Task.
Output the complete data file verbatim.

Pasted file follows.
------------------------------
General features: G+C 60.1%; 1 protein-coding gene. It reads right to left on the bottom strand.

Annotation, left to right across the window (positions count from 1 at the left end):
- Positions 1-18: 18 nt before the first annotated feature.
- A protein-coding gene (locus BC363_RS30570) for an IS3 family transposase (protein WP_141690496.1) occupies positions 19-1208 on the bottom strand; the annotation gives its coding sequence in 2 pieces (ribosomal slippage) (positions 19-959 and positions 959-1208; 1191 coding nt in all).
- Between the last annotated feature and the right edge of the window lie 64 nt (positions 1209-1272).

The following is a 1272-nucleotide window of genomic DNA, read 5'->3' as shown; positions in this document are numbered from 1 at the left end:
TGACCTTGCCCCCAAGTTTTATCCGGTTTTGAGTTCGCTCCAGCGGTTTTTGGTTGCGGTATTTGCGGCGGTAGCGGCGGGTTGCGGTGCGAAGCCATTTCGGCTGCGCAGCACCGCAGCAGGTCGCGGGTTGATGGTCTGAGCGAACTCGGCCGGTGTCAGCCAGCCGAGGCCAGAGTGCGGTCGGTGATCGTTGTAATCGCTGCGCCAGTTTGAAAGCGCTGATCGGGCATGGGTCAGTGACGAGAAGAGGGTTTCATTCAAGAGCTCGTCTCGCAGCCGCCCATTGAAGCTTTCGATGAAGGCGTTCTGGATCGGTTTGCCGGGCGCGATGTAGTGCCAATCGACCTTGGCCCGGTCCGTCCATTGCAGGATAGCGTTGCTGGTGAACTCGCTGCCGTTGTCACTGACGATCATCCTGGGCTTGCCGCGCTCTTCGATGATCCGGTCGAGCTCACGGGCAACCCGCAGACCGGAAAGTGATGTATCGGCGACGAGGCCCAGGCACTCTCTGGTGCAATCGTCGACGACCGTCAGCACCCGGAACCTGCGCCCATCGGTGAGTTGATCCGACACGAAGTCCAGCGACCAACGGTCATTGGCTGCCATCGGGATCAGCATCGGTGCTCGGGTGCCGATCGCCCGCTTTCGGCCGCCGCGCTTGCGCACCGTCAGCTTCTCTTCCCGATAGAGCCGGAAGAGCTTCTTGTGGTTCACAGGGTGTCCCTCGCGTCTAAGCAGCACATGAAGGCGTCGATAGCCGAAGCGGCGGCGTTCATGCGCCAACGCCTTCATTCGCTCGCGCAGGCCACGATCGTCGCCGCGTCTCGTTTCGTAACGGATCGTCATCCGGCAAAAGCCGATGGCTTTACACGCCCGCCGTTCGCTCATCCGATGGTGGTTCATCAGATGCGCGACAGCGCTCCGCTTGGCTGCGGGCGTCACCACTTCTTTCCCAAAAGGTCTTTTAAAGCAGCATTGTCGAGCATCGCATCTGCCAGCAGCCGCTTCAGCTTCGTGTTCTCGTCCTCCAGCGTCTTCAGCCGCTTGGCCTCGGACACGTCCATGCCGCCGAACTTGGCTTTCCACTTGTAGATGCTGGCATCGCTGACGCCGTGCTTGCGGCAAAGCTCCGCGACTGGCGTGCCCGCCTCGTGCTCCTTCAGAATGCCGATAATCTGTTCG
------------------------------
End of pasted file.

General features: G+C 60.1%; 1 protein-coding gene. It reads right to left on the bottom strand.

Annotation, left to right across the window (positions count from 1 at the left end):
- Positions 1-18: 18 nt before the first annotated feature.
- A protein-coding gene (locus BC363_RS30570) for an IS3 family transposase (protein WP_141690496.1) occupies positions 19-1208 on the bottom strand; the annotation gives its coding sequence in 2 pieces (ribosomal slippage) (positions 19-959 and positions 959-1208; 1191 coding nt in all).
- Between the last annotated feature and the right edge of the window lie 64 nt (positions 1209-1272).

The following is a 1272-nucleotide window of genomic DNA, read 5'->3' as shown; positions in this document are numbered from 1 at the left end:
TGACCTTGCCCCCAAGTTTTATCCGGTTTTGAGTTCGCTCCAGCGGTTTTTGGTTGCGGTATTTGCGGCGGTAGCGGCGGGTTGCGGTGCGAAGCCATTTCGGCTGCGCAGCACCGCAGCAGGTCGCGGGTTGATGGTCTGAGCGAACTCGGCCGGTGTCAGCCAGCCGAGGCCAGAGTGCGGTCGGTGATCGTTGTAATCGCTGCGCCAGTTTGAAAGCGCTGATCGGGCATGGGTCAGTGACGAGAAGAGGGTTTCATTCAAGAGCTCGTCTCGCAGCCGCCCATTGAAGCTTTCGATGAAGGCGTTCTGGATCGGTTTGCCGGGCGCGATGTAGTGCCAATCGACCTTGGCCCGGTCCGTCCATTGCAGGATAGCGTTGCTGGTGAACTCGCTGCCGTTGTCACTGACGATCATCCTGGGCTTGCCGCGCTCTTCGATGATCCGGTCGAGCTCACGGGCAACCCGCAGACCGGAAAGTGATGTATCGGCGACGAGGCCCAGGCACTCTCTGGTGCAATCGTCGACGACCGTCAGCACCCGGAACCTGCGCCCATCGGTGAGTTGATCCGACACGAAGTCCAGCGACCAACGGTCATTGGCTGCCATCGGGATCAGCATCGGTGCTCGGGTGCCGATCGCCCGCTTTCGGCCGCCGCGCTTGCGCACCGTCAGCTTCTCTTCCCGATAGAGCCGGAAGAGCTTCTTGTGGTTCACAGGGTGTCCCTCGCGTCTAAGCAGCACATGAAGGCGTCGATAGCCGAAGCGGCGGCGTTCATGCGCCAACGCCTTCATTCGCTCGCGCAGGCCACGATCGTCGCCGCGTCTCGTTTCGTAACGGATCGTCATCCGGCAAAAGCCGATGGCTTTACACGCCCGCCGTTCGCTCATCCGATGGTGGTTCATCAGATGCGCGACAGCGCTCCGCTTGGCTGCGGGCGTCACCACTTCTTTCCCAAAAGGTCTTTTAAAGCAGCATTGTCGAGCATCGCATCTGCCAGCAGCCGCTTCAGCTTCGTGTTCTCGTCCTCCAGCGTCTTCAGCCGCTTGGCCTCGGACACGTCCATGCCGCCGAACTTGGCTTTCCACTTGTAGATGCTGGCATCGCTGACGCCGTGCTTGCGGCAAAGCTCCGCGACTGGCGTGCCCGCCTCGTGCTCCTTCAGAATGCCGATAATCTGTTCG